Our beliefs, in brief:
- The inerrancy and infallibility of the Holy Scriptures in the Old and New Testaments
- The sovereignty of God
- A Biblical, God-centered worship
- The atoning nature of Jesus’ death and His resurrection
- Justification by grace alone, through faith alone
- The necessity of an obedient life of thankfulness
- The second coming of Jesus and the physical resurrection of all men, the righteous to life eternal with God and the wicked to eternal punishment in hell
These beliefs are all described in much greater detail in our doctrinal standards, the Three Forms of Unity.
Why Do We Have Creeds?
All churches have creeds, or in other words common understandings of what they believe the Bible teaches. Almost all Christian churches will say that they believe the Bible, but they vary widely as to what they think the Bible actually says. A creed or a confession is simply an agreement that church has about what that church believes the Bible teaches. A church may deny that it has a creed or confession, but every church will have doctrines or beliefs that to them are essential and others that are unacceptable to them. This is all that a creed is- an explicit statement of what the church believes. We in the Reformed faith believe it is much better and more transparent to let everyone know what our creed is, so that we can all be accountable to one another to support and defend those beliefs and so newcomers will have a clear idea what we believe and teach from the beginning.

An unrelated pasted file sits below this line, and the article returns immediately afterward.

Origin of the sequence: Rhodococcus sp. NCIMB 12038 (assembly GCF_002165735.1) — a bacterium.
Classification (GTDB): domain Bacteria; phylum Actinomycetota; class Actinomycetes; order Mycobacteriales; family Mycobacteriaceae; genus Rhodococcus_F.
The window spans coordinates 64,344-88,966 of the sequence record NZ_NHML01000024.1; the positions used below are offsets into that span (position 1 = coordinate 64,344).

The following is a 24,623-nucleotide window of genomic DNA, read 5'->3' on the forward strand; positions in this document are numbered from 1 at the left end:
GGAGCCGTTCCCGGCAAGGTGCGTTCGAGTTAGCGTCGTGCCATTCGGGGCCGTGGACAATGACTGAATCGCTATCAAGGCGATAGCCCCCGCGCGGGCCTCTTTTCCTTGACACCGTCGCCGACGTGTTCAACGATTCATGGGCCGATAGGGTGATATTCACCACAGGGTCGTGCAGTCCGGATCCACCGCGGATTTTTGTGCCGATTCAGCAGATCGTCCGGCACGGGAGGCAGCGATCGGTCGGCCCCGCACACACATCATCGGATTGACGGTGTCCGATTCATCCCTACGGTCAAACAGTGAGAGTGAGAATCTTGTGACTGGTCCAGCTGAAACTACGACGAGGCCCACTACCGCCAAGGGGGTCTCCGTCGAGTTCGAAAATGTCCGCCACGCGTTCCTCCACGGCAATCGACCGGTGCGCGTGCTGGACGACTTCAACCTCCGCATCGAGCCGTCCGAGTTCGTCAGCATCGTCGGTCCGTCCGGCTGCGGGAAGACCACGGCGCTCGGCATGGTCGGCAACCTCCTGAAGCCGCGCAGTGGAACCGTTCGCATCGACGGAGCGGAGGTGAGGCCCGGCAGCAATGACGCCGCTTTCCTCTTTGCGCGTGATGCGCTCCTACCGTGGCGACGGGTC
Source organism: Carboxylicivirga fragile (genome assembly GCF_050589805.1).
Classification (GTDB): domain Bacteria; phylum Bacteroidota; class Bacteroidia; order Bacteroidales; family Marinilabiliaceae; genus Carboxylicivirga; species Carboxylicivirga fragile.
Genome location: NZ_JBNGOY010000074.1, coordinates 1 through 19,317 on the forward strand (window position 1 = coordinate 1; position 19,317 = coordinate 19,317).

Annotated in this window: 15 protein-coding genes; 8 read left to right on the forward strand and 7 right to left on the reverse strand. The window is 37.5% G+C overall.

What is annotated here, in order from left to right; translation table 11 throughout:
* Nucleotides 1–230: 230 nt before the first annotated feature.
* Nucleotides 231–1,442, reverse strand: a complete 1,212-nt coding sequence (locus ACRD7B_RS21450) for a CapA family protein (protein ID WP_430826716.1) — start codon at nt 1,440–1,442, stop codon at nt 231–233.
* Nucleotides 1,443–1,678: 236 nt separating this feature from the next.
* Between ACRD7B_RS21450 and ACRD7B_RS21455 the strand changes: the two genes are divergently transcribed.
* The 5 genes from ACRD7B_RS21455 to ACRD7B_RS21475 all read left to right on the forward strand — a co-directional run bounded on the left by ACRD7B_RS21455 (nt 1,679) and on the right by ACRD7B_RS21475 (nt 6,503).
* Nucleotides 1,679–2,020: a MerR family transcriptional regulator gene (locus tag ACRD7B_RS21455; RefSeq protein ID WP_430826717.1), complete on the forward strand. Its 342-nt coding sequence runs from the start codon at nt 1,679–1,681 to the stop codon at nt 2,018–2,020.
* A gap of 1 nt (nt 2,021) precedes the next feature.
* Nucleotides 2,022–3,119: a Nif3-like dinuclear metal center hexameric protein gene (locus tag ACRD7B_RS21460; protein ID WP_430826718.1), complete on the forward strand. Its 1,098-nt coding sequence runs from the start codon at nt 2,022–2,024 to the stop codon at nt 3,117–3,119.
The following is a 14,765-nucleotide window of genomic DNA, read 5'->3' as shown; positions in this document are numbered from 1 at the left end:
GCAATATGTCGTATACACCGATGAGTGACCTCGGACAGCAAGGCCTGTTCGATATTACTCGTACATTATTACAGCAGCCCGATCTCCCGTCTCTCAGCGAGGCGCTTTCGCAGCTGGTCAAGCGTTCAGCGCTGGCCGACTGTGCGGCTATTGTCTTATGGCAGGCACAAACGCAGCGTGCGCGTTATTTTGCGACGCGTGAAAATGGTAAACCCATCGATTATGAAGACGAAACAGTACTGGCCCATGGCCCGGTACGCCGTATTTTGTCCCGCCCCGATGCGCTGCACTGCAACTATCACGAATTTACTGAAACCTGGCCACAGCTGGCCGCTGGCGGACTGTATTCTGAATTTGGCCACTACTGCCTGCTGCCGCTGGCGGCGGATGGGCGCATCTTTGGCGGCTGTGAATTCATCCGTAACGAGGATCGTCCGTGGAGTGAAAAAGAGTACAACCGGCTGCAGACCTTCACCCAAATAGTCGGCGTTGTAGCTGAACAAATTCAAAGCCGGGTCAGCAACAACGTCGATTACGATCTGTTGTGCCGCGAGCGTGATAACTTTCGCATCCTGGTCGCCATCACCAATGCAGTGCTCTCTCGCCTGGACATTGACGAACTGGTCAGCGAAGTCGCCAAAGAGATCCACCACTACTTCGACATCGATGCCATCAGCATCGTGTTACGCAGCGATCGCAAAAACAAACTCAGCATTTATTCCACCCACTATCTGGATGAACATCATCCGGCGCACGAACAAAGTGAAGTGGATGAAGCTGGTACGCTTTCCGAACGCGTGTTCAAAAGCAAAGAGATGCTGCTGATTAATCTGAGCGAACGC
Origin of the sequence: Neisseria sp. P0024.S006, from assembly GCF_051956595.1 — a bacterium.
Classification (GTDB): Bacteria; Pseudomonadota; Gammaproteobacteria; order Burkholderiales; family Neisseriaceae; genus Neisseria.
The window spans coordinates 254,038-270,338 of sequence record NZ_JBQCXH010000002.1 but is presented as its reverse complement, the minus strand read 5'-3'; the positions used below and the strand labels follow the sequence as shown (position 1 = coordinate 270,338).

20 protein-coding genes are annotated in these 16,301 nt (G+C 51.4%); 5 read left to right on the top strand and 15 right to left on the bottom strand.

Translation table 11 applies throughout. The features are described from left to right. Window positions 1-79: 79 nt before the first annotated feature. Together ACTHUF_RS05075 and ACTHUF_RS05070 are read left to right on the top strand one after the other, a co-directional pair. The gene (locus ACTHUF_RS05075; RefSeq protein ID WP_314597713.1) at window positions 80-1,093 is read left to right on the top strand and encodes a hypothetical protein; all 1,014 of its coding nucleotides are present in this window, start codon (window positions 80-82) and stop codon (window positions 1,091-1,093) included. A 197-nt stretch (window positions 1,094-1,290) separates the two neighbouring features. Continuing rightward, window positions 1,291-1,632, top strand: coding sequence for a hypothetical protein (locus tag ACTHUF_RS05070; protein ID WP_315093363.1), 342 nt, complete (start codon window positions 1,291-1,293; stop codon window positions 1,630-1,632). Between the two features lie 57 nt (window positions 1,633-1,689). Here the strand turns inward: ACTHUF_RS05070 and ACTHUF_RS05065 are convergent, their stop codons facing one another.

The Reformed churches hold to the Three Forms of Unity. The Three Forms are the Heidelberg Catechism, the Belgic Confession and the Canons of Dordt. The Heidelberg Catechism is an instructional tool, written in question and answer form, that has been used for 450 years to introduce people to the Reformed Faith. The Belgic Confession is a summary of all our major doctrines that is widely used by the Dutch and German Reformed Churches as a standard of faith, and the Canons of Dordt are a set of doctrinal standards produced by the Synod of Dordt about 400 years ago addressing the issue of predestination and the nature of our salvation. These three forms have been used by the Reformed churches of Europe for centuries to teach the faith, to hold each other accountable to that faith and to spread that faith to the world. These documents can all be found on our resources page.